Thus I’ve heard of a Zen story about a frog that was swimming jubilantly in a river, minding his own business. Suddenly, he heard a voice calling out to him. Swimming toward the sound, the frog saw a scorpion standing on the riverbank. The scorpion said, “I need to get across the river. Please give me a ride.”
I told the doctor I was overtired, anxiety-ridden, compulsively active, constantly depressed, with recurring fits of paranoia. Turns out am normal. ~Jules Pfeiffer
The frog was skeptical. “I know your type,” he said. “Scorpions do sting. How do I know you won’t kill me if I try to help you?”
The scorpion said, “Why would I do that? If I kill you, I’ll die too, because I can’t swim.”
This made much sense to the frog, and he agreed to take the scorpion across the river. The scorpion crawled on to the frog’s back and the frog slid into the water. But halfway across the river, the frog suddenly felt a sharp sting in his back and, out of the corner of his eye, saw the scorpion remove his stinger. “You fool!” the frog croaked. “Now we’ll both die! Why on earth did you do that?”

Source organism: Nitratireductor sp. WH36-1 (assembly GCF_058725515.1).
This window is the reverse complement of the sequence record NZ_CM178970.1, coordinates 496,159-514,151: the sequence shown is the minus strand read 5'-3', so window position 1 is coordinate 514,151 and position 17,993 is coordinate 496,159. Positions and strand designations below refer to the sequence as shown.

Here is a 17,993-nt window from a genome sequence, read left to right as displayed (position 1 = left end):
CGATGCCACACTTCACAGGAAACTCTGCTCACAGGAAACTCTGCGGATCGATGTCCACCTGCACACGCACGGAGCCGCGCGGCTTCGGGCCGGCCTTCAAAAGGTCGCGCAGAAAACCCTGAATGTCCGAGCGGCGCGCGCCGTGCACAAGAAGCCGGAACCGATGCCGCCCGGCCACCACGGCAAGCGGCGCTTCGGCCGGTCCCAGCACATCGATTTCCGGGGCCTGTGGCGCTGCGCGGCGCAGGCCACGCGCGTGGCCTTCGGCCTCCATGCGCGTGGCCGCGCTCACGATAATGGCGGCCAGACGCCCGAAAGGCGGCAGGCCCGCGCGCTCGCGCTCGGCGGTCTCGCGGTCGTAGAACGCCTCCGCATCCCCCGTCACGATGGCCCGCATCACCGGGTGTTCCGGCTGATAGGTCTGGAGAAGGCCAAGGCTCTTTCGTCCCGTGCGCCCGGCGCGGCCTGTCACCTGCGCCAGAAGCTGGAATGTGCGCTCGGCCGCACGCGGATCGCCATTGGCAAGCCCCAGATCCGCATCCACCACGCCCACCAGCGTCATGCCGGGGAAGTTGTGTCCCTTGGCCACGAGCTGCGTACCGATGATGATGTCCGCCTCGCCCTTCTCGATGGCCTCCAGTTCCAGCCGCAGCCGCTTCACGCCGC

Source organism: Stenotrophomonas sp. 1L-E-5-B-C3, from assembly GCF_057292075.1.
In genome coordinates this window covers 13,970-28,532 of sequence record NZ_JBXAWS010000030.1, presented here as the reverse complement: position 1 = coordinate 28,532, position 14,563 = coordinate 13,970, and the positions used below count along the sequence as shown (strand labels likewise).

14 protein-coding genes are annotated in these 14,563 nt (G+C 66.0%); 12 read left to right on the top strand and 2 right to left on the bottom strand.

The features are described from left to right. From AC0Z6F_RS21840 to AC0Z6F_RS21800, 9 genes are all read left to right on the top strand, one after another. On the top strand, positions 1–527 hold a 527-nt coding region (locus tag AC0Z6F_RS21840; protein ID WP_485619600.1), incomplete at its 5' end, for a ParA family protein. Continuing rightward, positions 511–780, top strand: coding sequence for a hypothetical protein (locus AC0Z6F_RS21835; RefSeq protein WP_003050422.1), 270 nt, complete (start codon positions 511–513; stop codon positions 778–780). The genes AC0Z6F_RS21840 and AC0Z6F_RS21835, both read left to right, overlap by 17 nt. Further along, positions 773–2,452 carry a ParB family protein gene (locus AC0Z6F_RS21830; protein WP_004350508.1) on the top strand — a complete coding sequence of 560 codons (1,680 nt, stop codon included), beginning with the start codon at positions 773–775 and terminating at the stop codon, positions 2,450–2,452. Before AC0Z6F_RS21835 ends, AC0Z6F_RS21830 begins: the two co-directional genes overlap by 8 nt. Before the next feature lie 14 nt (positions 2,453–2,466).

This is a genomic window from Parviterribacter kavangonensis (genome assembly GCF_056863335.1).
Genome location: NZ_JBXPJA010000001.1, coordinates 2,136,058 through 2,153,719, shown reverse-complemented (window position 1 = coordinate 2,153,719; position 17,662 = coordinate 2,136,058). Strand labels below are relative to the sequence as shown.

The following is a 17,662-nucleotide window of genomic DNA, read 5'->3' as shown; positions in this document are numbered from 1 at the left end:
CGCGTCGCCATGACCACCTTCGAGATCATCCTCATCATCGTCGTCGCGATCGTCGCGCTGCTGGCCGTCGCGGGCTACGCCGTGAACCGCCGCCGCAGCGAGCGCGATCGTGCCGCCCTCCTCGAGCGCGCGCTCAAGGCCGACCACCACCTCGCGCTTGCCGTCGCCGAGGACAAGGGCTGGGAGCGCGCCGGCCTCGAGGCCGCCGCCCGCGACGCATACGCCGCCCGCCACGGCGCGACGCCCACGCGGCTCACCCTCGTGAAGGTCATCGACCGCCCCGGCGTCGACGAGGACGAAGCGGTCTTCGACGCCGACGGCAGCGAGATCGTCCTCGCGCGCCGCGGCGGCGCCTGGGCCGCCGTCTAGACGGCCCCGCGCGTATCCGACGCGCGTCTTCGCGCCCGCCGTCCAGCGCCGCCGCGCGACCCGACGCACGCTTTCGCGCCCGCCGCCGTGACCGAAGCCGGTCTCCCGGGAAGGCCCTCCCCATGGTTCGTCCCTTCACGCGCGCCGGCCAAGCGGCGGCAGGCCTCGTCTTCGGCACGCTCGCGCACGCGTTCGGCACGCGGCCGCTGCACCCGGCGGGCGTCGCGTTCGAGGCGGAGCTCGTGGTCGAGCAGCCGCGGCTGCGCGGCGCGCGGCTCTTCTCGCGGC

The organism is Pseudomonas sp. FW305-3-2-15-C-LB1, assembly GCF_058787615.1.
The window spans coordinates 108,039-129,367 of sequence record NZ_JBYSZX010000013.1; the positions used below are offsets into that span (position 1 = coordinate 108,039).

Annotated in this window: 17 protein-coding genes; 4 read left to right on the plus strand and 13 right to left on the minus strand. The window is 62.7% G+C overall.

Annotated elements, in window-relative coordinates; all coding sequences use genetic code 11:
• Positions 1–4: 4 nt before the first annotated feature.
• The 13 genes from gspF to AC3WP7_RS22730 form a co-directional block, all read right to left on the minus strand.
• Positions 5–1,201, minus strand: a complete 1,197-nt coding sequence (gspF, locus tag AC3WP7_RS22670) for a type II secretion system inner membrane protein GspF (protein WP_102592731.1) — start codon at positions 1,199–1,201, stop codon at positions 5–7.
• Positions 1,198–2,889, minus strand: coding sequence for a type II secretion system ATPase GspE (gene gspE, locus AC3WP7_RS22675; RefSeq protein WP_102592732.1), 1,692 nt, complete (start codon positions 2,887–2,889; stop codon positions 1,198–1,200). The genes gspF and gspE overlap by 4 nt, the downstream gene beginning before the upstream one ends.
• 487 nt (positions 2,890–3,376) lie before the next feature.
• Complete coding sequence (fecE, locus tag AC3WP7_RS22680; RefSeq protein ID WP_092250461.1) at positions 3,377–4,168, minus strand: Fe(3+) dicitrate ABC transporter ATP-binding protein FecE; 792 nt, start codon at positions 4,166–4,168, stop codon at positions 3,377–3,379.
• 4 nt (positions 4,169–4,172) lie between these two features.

“I couldn’t help myself,” the scorpion admitted. “It’s my character.”
This intriguing Zen story gives a perfect picture of the nature of the ordinary life where people incessantly seek for the cures for a “Higher Life” in all the wrong places. We are basically sent here on this plane of existence, the world, to cultivate and advance our spiritual natures.
All the significant battles are waged within the Self. ~ Zen Proverb
I love Zen for its straightforward approach to the idea of Enlightenment. When well elucidated and beautifully arranged and eloquently presented, the gems found in Zen can help an adept seeker to reach to the highest peaks of his or her consciousness and awareness. Further, Zen’s approach has ideas that appeal to the pragmatic connoisseur and the ardent Seeker of refined sensibilities, the aficionado of good taste.
The essence of Zen is pure wisdom that aims to reveal reality in its utter nakedness.